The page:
By: Sydney Fitzsimmons
Everyone has heard a coming-to-America story, whether it was a movie, a TVshow, ancestors, or history class, but this one is a little different. My father came to America when he was five years old… alone.
He is now known as Luke Fitzsimmons, workaholic, husband, father of three girls, grandpa to one, and uncle to many. Although that story happened over 40 years ago, it is still fresh in his mind, easy to recall and look back on, and has shaped his entire life.
When my father was five years old he was put on a train alone by his father with a small amount of money and no destination. He wandered around the suburbs of Korea trying candy for the first time, specifically red licorice. He remembered it as “one of the greatest feelings ever” but he soon fell asleep on someone’s porch after the long journey. She found this small boy and called an orphanage who realized he was severely hurt. He spent around six months in the hospital and had three surgeries on his left arm, getting a steel plate and a pin inserted and then removed. While he was in the hospital in Korea he got adopted by a family in Lockport, NY. He did not have a choice or say in whether he wanted to go to America, however, he was more hopeful and excited for a new life than scared about the future. He flew from Korea to America and arrived at an orphanage where he clearly remembers changing the baby’s diapers, and helping the nuns take care of other children.
It wasn’t until he got to his new home when he realized what he had been missing out on. A real bed instead of a dirt floor, food that he was allowed to eat, toilets that flushed, and running water for showers, technology like radios and TV, landlines, books, and toys, “my house was so much bigger than anything I had ever seen and I constantly got lost”, a house we would call average or small. He recalls how once he came to America he was terrified of Asian people, he hated them, he hated the language, “If I saw an Asian woman in the grocery store I would immediately sit down, curl into a ball, and sob for the fear that she was going to come over and beat me.” He was traumatized by what he had endured in Korea; he grew up on the countryside with nothing but chasing dragonflies to keep him occupied. He arrived in America in August and started kindergarten in September, learning English from his parents, siblings, and teachers trying to get by. However, in a predominantly white school, he regularly got made fun of, called racial slurs, and bullied because he was Korean. He faced many hardships when he came to America, learning a new language and starting a whole new life as a very young child is extremely difficult, but he was always grateful because he had such a difficult life in Korea.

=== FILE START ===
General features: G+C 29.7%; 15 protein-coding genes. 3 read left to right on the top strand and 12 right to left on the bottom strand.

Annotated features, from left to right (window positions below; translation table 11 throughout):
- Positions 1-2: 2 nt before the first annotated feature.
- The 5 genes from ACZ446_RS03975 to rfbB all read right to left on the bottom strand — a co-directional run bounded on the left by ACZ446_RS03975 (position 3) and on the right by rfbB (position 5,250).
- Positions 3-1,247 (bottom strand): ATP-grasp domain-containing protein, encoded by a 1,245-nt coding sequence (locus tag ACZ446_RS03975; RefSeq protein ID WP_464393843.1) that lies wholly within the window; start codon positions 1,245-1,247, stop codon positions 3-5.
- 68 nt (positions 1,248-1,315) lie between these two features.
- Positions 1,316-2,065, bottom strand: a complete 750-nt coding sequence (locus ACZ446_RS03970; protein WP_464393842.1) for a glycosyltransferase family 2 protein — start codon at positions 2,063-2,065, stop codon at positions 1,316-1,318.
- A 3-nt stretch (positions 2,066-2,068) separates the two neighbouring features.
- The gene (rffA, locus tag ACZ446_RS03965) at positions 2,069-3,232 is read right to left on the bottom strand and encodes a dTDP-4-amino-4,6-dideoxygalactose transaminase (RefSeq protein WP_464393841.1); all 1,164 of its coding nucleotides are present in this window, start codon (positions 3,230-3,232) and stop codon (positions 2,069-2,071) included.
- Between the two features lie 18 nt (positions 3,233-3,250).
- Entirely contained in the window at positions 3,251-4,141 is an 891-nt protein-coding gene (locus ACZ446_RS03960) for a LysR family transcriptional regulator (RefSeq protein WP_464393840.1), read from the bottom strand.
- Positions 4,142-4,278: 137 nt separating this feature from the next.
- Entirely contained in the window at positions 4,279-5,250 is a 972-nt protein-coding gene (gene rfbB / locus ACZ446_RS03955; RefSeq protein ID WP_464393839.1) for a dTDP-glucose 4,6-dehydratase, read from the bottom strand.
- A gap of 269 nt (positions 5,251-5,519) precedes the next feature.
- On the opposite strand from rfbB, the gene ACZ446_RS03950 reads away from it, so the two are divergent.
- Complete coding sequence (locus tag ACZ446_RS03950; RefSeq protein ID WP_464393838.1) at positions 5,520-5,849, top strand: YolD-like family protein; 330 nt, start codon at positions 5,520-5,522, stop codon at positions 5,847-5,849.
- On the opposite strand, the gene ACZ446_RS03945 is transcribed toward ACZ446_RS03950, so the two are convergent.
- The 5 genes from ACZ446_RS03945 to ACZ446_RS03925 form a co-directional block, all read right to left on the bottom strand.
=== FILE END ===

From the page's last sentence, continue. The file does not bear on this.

As he grew up he became a rebel, doing the kinds of things that rebels do, like disobeying the rules and having a very bad temper. He would still regularly get made fun of for his race but he did not just take it anymore, he would fight back and defend himself. One day his ex-marine father said to him, “If you do not do something with your life you are going to end up dead or in jail.” He decided to join the marine-corp to ground him, give him structure, and get his temper under control.
Shortly after the marine-corps he met my mother, and a few years later they got married and had my oldest sister Morgan (she is eight years older than me and the turning point in my dad’s life). Once she was born he always assumed the parental roles, constantly taking care of her and giving my mom a break, going to work for hours on end making any and as much money as he could just to come home and play with his kids all night. He was determined and dedicated to being the best father he could be because he never wanted any of us to feel the way he once had. I asked him if the marine-corps helped, and although they did contribute, he said Morgan is what turned his life around and made him the father he is today. His trauma heavily affected his views on how he wanted to parent and care for his family. I went ahead and asked him if he thought he would ever beat his children and he said, “Of course not, however people planted a lot of doubt in my head, they told me it is hereditary and if my father did it then I will too,” but they were wrong. He wanted to give me and my sisters every opportunity he could because he got none as a kid; he had no structure and no one to turn to for advice for most of his life, and he did not want that for us. My father hoped to shield us from the harsh reality of being an Asian in America–he did not want us to endure the racism that he felt all of his life, he wanted us to be proud to be Asian, and embrace it.
Most people will look at him and see a put-together business and family man who is pretty funny, and very normal. However, he has a past that goes beyond what many of us have ever known or felt. He overcame his trauma and past to become the funny business and family man he is today, you can overcome trauma, you can beat it, and become the person you want to be.